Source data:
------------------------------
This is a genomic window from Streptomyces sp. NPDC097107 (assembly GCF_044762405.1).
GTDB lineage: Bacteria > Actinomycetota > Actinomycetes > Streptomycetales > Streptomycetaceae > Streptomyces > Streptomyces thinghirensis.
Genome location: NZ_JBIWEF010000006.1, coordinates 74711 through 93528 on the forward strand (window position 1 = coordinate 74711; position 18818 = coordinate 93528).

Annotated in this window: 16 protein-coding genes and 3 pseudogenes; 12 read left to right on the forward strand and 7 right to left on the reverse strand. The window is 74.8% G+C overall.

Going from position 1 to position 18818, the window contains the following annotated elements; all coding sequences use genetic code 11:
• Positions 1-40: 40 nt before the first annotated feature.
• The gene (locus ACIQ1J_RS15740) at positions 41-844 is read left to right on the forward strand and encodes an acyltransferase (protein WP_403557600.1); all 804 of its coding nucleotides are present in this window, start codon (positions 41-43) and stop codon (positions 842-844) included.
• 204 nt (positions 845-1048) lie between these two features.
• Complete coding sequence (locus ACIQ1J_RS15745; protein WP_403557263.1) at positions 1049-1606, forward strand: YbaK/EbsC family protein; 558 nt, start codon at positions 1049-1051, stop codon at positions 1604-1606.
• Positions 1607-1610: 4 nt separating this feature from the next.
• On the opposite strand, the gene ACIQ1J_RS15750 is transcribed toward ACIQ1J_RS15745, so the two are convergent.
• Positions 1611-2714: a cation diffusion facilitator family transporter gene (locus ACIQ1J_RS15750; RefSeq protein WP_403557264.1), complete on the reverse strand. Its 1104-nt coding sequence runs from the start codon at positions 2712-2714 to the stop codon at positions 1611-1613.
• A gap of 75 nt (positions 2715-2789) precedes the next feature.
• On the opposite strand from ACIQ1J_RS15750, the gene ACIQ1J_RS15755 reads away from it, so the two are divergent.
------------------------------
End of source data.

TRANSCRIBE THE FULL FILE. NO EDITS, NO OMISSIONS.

This is a genomic window from Streptomyces sp. NPDC097107 (assembly GCF_044762405.1).
GTDB lineage: Bacteria > Actinomycetota > Actinomycetes > Streptomycetales > Streptomycetaceae > Streptomyces > Streptomyces thinghirensis.
Genome location: NZ_JBIWEF010000006.1, coordinates 74711 through 93528 on the forward strand (window position 1 = coordinate 74711; position 18818 = coordinate 93528).

Annotated in this window: 16 protein-coding genes and 3 pseudogenes; 12 read left to right on the forward strand and 7 right to left on the reverse strand. The window is 74.8% G+C overall.

Going from position 1 to position 18818, the window contains the following annotated elements; all coding sequences use genetic code 11:
• Positions 1-40: 40 nt before the first annotated feature.
• The gene (locus ACIQ1J_RS15740) at positions 41-844 is read left to right on the forward strand and encodes an acyltransferase (protein WP_403557600.1); all 804 of its coding nucleotides are present in this window, start codon (positions 41-43) and stop codon (positions 842-844) included.
• 204 nt (positions 845-1048) lie between these two features.
• Complete coding sequence (locus ACIQ1J_RS15745; protein WP_403557263.1) at positions 1049-1606, forward strand: YbaK/EbsC family protein; 558 nt, start codon at positions 1049-1051, stop codon at positions 1604-1606.
• Positions 1607-1610: 4 nt separating this feature from the next.
• On the opposite strand, the gene ACIQ1J_RS15750 is transcribed toward ACIQ1J_RS15745, so the two are convergent.
• Positions 1611-2714: a cation diffusion facilitator family transporter gene (locus ACIQ1J_RS15750; RefSeq protein WP_403557264.1), complete on the reverse strand. Its 1104-nt coding sequence runs from the start codon at positions 2712-2714 to the stop codon at positions 1611-1613.
• A gap of 75 nt (positions 2715-2789) precedes the next feature.
• On the opposite strand from ACIQ1J_RS15750, the gene ACIQ1J_RS15755 reads away from it, so the two are divergent.